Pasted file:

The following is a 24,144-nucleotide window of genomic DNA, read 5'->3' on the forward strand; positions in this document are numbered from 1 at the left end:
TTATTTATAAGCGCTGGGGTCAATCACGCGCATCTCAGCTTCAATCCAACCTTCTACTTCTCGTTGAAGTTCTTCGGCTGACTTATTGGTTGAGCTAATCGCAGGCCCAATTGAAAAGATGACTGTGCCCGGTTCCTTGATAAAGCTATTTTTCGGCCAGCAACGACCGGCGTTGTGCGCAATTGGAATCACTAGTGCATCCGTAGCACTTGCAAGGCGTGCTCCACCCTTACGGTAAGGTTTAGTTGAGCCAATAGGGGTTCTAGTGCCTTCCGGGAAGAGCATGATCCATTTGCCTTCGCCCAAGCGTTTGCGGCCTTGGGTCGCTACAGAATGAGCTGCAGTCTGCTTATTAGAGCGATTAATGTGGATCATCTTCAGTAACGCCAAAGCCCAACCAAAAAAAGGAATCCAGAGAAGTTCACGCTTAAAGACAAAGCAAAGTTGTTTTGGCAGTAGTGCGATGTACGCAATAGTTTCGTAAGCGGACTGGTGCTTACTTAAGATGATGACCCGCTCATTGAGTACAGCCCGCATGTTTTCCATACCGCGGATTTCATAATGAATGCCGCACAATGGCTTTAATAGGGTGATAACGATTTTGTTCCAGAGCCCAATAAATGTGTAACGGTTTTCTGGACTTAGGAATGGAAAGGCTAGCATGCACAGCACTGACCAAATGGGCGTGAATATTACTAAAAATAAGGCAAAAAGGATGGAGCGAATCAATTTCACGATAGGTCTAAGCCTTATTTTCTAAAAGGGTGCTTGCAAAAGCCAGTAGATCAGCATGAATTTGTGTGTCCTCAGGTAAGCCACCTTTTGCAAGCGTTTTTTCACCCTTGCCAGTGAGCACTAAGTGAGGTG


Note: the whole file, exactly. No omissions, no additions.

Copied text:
The following is a 24,144-nucleotide window of genomic DNA, read 5'->3' on the forward strand; positions in this document are numbered from 1 at the left end:
TTATTTATAAGCGCTGGGGTCAATCACGCGCATCTCAGCTTCAATCCAACCTTCTACTTCTCGTTGAAGTTCTTCGGCTGACTTATTGGTTGAGCTAATCGCAGGCCCAATTGAAAAGATGACTGTGCCCGGTTCCTTGATAAAGCTATTTTTCGGCCAGCAACGACCGGCGTTGTGCGCAATTGGAATCACTAGTGCATCCGTAGCACTTGCAAGGCGTGCTCCACCCTTACGGTAAGGTTTAGTTGAGCCAATAGGGGTTCTAGTGCCTTCCGGGAAGAGCATGATCCATTTGCCTTCGCCCAAGCGTTTGCGGCCTTGGGTCGCTACAGAATGAGCTGCAGTCTGCTTATTAGAGCGATTAATGTGGATCATCTTCAGTAACGCCAAAGCCCAACCAAAAAAAGGAATCCAGAGAAGTTCACGCTTAAAGACAAAGCAAAGTTGTTTTGGCAGTAGTGCGATGTACGCAATAGTTTCGTAAGCGGACTGGTGCTTACTTAAGATGATGACCCGCTCATTGAGTACAGCCCGCATGTTTTCCATACCGCGGATTTCATAATGAATGCCGCACAATGGCTTTAATAGGGTGATAACGATTTTGTTCCAGAGCCCAATAAATGTGTAACGGTTTTCTGGACTTAGGAATGGAAAGGCTAGCATGCACAGCACTGACCAAATGGGCGTGAATATTACTAAAAATAAGGCAAAAAGGATGGAGCGAATCAATTTCACGATAGGTCTAAGCCTTATTTTCTAAAAGGGTGCTTGCAAAAGCCAGTAGATCAGCATGAATTTGTGTGTCCTCAGGTAAGCCACCTTTTGCAAGCGTTTTTTCACCCTTGCCAGTGAGCACTAAGTGAGGTG